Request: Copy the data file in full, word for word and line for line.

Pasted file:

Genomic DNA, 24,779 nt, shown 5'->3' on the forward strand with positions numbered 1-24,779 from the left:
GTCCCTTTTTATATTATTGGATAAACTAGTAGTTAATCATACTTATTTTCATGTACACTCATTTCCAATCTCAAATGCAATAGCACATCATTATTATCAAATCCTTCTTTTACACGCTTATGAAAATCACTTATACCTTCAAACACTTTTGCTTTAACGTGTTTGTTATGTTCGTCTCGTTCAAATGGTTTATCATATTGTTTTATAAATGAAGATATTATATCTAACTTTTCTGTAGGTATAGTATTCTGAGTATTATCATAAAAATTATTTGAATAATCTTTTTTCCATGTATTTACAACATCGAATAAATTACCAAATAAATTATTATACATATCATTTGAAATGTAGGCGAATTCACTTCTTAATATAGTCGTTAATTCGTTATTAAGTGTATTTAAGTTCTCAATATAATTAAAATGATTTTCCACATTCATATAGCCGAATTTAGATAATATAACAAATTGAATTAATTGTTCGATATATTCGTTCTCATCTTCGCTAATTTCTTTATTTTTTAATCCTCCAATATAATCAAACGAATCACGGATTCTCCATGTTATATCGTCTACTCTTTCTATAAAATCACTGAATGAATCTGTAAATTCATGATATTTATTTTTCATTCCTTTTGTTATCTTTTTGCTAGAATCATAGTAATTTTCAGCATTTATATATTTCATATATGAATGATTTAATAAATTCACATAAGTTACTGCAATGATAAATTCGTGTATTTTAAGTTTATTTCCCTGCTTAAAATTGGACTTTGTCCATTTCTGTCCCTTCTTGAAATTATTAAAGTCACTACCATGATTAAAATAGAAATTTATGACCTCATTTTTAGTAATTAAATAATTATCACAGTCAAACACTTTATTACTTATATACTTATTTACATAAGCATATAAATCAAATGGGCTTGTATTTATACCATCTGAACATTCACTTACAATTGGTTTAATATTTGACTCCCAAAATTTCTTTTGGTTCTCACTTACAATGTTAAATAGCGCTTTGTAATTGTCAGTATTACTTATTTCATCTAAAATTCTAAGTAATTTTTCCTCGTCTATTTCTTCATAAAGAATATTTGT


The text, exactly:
Genomic DNA, 24,779 nt, shown 5'->3' on the forward strand with positions numbered 1-24,779 from the left:
GTCCCTTTTTATATTATTGGATAAACTAGTAGTTAATCATACTTATTTTCATGTACACTCATTTCCAATCTCAAATGCAATAGCACATCATTATTATCAAATCCTTCTTTTACACGCTTATGAAAATCACTTATACCTTCAAACACTTTTGCTTTAACGTGTTTGTTATGTTCGTCTCGTTCAAATGGTTTATCATATTGTTTTATAAATGAAGATATTATATCTAACTTTTCTGTAGGTATAGTATTCTGAGTATTATCATAAAAATTATTTGAATAATCTTTTTTCCATGTATTTACAACATCGAATAAATTACCAAATAAATTATTATACATATCATTTGAAATGTAGGCGAATTCACTTCTTAATATAGTCGTTAATTCGTTATTAAGTGTATTTAAGTTCTCAATATAATTAAAATGATTTTCCACATTCATATAGCCGAATTTAGATAATATAACAAATTGAATTAATTGTTCGATATATTCGTTCTCATCTTCGCTAATTTCTTTATTTTTTAATCCTCCAATATAATCAAACGAATCACGGATTCTCCATGTTATATCGTCTACTCTTTCTATAAAATCACTGAATGAATCTGTAAATTCATGATATTTATTTTTCATTCCTTTTGTTATCTTTTTGCTAGAATCATAGTAATTTTCAGCATTTATATATTTCATATATGAATGATTTAATAAATTCACATAAGTTACTGCAATGATAAATTCGTGTATTTTAAGTTTATTTCCCTGCTTAAAATTGGACTTTGTCCATTTCTGTCCCTTCTTGAAATTATTAAAGTCACTACCATGATTAAAATAGAAATTTATGACCTCATTTTTAGTAATTAAATAATTATCACAGTCAAACACTTTATTACTTATATACTTATTTACATAAGCATATAAATCAAATGGGCTTGTATTTATACCATCTGAACATTCACTTACAATTGGTTTAATATTTGACTCCCAAAATTTCTTTTGGTTCTCACTTACAATGTTAAATAGCGCTTTGTAATTGTCAGTATTACTTATTTCATCTAAAATTCTAAGTAATTTTTCCTCGTCTATTTCTTCATAAAGAATATTTGT